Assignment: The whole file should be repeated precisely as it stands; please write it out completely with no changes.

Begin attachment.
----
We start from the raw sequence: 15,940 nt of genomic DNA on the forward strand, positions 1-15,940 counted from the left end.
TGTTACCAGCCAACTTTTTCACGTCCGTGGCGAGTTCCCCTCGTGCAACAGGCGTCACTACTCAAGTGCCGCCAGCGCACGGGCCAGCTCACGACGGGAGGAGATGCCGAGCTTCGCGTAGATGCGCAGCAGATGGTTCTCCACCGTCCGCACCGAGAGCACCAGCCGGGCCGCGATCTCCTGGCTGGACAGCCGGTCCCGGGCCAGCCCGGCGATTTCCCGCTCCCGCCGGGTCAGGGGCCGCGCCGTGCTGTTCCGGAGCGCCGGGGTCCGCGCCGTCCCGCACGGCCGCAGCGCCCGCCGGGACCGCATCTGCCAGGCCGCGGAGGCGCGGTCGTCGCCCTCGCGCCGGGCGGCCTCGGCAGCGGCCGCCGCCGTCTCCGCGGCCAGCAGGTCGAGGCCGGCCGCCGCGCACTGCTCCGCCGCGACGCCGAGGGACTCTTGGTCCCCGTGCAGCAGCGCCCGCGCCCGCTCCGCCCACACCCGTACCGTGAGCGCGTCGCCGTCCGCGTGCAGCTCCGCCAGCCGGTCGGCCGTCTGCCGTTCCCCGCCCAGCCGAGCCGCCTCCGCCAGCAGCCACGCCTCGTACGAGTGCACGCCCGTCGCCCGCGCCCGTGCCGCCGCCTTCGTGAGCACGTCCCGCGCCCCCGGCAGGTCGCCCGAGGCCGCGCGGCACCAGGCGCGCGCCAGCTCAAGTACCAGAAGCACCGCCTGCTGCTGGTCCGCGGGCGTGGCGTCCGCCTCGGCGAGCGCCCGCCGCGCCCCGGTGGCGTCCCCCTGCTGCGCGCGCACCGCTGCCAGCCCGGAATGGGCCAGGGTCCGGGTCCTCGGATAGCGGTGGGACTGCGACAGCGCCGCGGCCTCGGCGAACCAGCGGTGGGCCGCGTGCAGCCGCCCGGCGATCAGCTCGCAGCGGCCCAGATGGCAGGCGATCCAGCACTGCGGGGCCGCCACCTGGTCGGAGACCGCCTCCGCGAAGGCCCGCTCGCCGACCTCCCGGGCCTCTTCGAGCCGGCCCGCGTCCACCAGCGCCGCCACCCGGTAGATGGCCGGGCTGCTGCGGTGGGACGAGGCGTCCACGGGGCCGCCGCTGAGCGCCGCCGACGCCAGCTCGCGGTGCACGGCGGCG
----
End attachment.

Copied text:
We start from the raw sequence: 15,940 nt of genomic DNA on the forward strand, positions 1-15,940 counted from the left end.
TGTTACCAGCCAACTTTTTCACGTCCGTGGCGAGTTCCCCTCGTGCAACAGGCGTCACTACTCAAGTGCCGCCAGCGCACGGGCCAGCTCACGACGGGAGGAGATGCCGAGCTTCGCGTAGATGCGCAGCAGATGGTTCTCCACCGTCCGCACCGAGAGCACCAGCCGGGCCGCGATCTCCTGGCTGGACAGCCGGTCCCGGGCCAGCCCGGCGATTTCCCGCTCCCGCCGGGTCAGGGGCCGCGCCGTGCTGTTCCGGAGCGCCGGGGTCCGCGCCGTCCCGCACGGCCGCAGCGCCCGCCGGGACCGCATCTGCCAGGCCGCGGAGGCGCGGTCGTCGCCCTCGCGCCGGGCGGCCTCGGCAGCGGCCGCCGCCGTCTCCGCGGCCAGCAGGTCGAGGCCGGCCGCCGCGCACTGCTCCGCCGCGACGCCGAGGGACTCTTGGTCCCCGTGCAGCAGCGCCCGCGCCCGCTCCGCCCACACCCGTACCGTGAGCGCGTCGCCGTCCGCGTGCAGCTCCGCCAGCCGGTCGGCCGTCTGCCGTTCCCCGCCCAGCCGAGCCGCCTCCGCCAGCAGCCACGCCTCGTACGAGTGCACGCCCGTCGCCCGCGCCCGTGCCGCCGCCTTCGTGAGCACGTCCCGCGCCCCCGGCAGGTCGCCCGAGGCCGCGCGGCACCAGGCGCGCGCCAGCTCAAGTACCAGAAGCACCGCCTGCTGCTGGTCCGCGGGCGTGGCGTCCGCCTCGGCGAGCGCCCGCCGCGCCCCGGTGGCGTCCCCCTGCTGCGCGCGCACCGCTGCCAGCCCGGAATGGGCCAGGGTCCGGGTCCTCGGATAGCGGTGGGACTGCGACAGCGCCGCGGCCTCGGCGAACCAGCGGTGGGCCGCGTGCAGCCGCCCGGCGATCAGCTCGCAGCGGCCCAGATGGCAGGCGATCCAGCACTGCGGGGCCGCCACCTGGTCGGAGACCGCCTCCGCGAAGGCCCGCTCGCCGACCTCCCGGGCCTCTTCGAGCCGGCCCGCGTCCACCAGCGCCGCCACCCGGTAGATGGCCGGGCTGCTGCGGTGGGACGAGGCGTCCACGGGGCCGCCGCTGAGCGCCGCCGACGCCAGCTCGCGGTGCACGGCGGCG